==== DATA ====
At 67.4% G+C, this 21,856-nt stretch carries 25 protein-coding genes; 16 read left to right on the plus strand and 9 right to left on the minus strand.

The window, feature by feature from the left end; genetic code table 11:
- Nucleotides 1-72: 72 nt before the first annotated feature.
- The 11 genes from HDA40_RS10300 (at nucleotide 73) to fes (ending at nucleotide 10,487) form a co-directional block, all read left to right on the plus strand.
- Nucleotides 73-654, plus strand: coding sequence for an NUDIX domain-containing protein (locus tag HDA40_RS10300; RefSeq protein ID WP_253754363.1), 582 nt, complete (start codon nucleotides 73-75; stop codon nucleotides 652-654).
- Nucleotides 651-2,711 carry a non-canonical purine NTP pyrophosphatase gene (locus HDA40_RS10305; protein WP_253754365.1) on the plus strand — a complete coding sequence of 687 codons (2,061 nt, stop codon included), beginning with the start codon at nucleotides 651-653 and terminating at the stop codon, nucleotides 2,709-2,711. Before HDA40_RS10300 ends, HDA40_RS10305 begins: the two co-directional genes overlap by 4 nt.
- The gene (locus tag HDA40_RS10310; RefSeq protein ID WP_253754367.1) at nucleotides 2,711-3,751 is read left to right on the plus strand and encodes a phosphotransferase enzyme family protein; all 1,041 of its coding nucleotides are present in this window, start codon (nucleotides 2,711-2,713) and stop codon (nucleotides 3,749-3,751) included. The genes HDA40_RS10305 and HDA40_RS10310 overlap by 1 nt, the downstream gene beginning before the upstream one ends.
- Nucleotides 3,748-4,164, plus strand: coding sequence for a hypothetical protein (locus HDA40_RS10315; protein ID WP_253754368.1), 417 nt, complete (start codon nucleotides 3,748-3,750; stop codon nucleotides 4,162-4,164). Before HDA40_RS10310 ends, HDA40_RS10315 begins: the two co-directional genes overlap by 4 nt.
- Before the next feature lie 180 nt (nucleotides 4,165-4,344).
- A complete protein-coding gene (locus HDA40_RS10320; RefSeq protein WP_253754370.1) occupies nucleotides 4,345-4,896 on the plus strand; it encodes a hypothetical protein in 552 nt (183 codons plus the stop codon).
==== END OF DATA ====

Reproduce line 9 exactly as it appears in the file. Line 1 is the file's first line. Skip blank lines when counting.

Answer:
- Before the next feature lie 180 nt (nucleotides 4,165-4,344).